Most juvenile offenders have some characteristics, psychological symptoms, and behaviors, which differ from the ones of their peers not involved in crime. Without any doubt, it is essential to determine them to screen potential offenders effectively. Hillege et al. (2017) successfully identified seven subgroups of juvenile offenders based on their characteristics, psychological symptoms, and behaviors. These subgroups were named after their own key features:
- sexual problems,
- antisocial identity and mental health problems,
- lack of empathy and conscience,
- flat profile,
- family problems,
- substance use problems,
- sexual, cognitive and social problems” (Hillege et al., 2017).
All the subgroups mentioned above are related to some extent. For example, a child, who has endured severe family problems, is more likely to lack empathy and suffer from alcohol or drug abuse than a child from a wealthy family with devoted parents. However, some characteristics, psychological symptoms, and behaviors are more common, and it is crucial to pay more attention to them.
First, numerous juvenile offenders present antisocial personality disorder signs, which have pushed them to commit a crime. Antisocial individuals are unable to control their own emotions, rarely sustain close relationships, ignore others’ feelings, and act irresponsibly. Unfortunately, the symptoms are common among teenagers, who are immature because of their age; thus, many of them get involved in crime. The reason for an antisocial personality disorder may be inadequate parents, poverty, or substance abuse. According to Borras et al. (2017), juvenile offenders have more emotional and interpersonal problems compared with their peers and are at high risk of psychological disturbance. Teenagers with antisocial personality disorder disregard societal attitudes to what is right and what is wrong and neglect others’ rights. Therefore, they do not take committing a crime as seriously as mature and conscious individuals do.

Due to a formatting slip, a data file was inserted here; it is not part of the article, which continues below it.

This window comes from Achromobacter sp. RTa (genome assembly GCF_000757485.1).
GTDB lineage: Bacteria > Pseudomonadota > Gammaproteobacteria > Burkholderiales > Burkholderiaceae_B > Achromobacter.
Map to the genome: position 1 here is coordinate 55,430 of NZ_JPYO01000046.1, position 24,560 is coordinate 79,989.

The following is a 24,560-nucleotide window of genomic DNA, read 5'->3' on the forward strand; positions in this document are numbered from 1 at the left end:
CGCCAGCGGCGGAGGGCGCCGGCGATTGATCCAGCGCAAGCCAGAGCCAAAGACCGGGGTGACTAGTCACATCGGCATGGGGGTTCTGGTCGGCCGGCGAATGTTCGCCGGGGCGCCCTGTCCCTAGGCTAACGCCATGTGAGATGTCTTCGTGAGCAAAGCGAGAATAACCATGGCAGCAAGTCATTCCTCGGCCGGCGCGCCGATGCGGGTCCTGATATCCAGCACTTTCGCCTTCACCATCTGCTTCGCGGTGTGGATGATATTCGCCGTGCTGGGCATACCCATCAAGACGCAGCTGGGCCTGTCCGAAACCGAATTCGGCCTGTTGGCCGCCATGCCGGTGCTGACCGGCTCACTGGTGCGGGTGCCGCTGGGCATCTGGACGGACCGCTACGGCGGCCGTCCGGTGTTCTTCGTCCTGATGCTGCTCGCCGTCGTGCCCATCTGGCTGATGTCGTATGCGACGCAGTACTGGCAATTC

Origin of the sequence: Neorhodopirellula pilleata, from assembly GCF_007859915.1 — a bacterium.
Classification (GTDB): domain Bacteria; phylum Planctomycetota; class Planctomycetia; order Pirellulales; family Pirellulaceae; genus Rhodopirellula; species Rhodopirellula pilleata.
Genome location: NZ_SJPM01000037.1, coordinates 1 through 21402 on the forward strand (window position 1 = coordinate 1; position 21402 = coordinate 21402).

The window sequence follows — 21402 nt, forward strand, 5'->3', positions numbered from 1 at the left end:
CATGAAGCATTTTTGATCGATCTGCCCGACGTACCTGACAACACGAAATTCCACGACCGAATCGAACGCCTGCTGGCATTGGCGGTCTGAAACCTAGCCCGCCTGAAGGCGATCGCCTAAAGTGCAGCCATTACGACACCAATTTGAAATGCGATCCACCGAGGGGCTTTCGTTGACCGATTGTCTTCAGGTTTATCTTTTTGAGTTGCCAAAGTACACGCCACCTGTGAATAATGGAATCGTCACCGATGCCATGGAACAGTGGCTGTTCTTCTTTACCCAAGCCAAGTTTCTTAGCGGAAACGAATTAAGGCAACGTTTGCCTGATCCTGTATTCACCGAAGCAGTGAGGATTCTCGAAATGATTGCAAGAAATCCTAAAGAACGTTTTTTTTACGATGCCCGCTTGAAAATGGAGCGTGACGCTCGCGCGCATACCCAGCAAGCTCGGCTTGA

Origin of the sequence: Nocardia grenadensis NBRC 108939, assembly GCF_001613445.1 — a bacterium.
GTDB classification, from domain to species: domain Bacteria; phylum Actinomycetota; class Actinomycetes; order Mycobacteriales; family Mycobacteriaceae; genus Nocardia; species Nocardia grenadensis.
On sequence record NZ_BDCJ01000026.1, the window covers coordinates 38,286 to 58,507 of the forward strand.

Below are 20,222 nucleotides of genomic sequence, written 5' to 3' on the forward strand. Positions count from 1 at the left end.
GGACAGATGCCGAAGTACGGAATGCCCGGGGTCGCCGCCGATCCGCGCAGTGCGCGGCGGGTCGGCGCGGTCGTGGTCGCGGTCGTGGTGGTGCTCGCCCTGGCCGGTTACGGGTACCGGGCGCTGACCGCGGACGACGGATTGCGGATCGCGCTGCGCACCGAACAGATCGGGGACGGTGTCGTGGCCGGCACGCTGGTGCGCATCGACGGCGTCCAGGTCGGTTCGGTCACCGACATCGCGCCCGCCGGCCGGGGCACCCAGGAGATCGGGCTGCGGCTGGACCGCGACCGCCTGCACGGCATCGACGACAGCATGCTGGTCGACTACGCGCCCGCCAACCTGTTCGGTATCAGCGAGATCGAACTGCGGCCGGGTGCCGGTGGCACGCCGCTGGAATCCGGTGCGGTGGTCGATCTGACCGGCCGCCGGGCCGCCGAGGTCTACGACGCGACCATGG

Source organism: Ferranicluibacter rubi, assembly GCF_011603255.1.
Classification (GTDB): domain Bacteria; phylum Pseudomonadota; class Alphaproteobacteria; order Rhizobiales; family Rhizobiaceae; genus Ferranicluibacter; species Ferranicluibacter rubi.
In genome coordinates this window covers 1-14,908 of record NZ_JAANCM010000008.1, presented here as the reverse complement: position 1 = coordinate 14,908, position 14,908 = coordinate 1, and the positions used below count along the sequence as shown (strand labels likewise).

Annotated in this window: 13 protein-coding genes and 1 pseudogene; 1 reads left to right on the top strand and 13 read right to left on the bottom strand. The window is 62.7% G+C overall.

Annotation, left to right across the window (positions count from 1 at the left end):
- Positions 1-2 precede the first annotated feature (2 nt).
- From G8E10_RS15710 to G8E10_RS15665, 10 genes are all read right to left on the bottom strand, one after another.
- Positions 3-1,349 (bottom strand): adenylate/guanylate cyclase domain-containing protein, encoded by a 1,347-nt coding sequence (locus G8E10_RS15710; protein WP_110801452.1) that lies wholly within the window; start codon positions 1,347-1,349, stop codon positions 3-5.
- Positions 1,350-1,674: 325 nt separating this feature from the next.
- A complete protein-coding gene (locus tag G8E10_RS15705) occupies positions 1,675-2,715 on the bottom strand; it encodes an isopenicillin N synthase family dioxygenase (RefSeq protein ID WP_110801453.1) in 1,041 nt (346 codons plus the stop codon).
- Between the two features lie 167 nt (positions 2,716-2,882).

Second, many teenagers who abuse alcohol or drugs become juvenile offenders. Unfortunately, “the problematic use of alcohol and the use of substances during criminal behavior has increased between the years 1995 and 2010” (Hillege et al., 2017). Numerous teenagers perceive alcohol and drugs as forbidden fruits and aim to prove their maturity by consuming them. However, they are often not mature and conscious enough to control their behavior under the influence of substances. Hence, the likelihood of committing a crime significantly increases. Moreover, teenagers who suffer from substance abuse, get low grades at school, are not involved in extracurricular activities, and hang out with negative people. These factors not only lead to adverse consequences in almost all aspects of their lives but also push them to commit a crime.
Fortunately, it is possible to screen potential offenders and prevent them from committing a crime. The understanding of their characteristics, psychological symptoms, and behaviors considerably simplify the processes. Undoubtedly, it is essential to realize that potential offenders display a significant number of specific features rather than a few of them. It is evident that teenagers who have different social problems are at high risk of getting involved in crime; thus, it is vital to pay more attention to children from low-income families or neighborhoods with higher than average crime rates. The study conducted by Borras et al. (2017) “demonstrates the need to develop validated programs that include the assessment of psychopathological and psychosocial risk indicators, as well as training programs that enable adolescents to achieve an adequate adjustment to society” (p. 50). Hence, the number of juvenile offenders can be significantly decreased if society members take small steps to eliminate the issue.
Borras, C., Palmer, A., Hernandez, A., & Llobera, J. (2017). Socio-cognitive and personal characteristics of juvenile offenders: A field study. International Journal of Psychological Research, 10(1), 45–52.
Hillege, S. L., Brand, E., Mulder, E. A., Vermeiren, R. R., & Domburgh, L. V. (2017). Serious juvenile offenders: Classification into subgroups based on static and dynamic characteristics. Child and Adolescent Psychiatry and Mental Health, 11(67).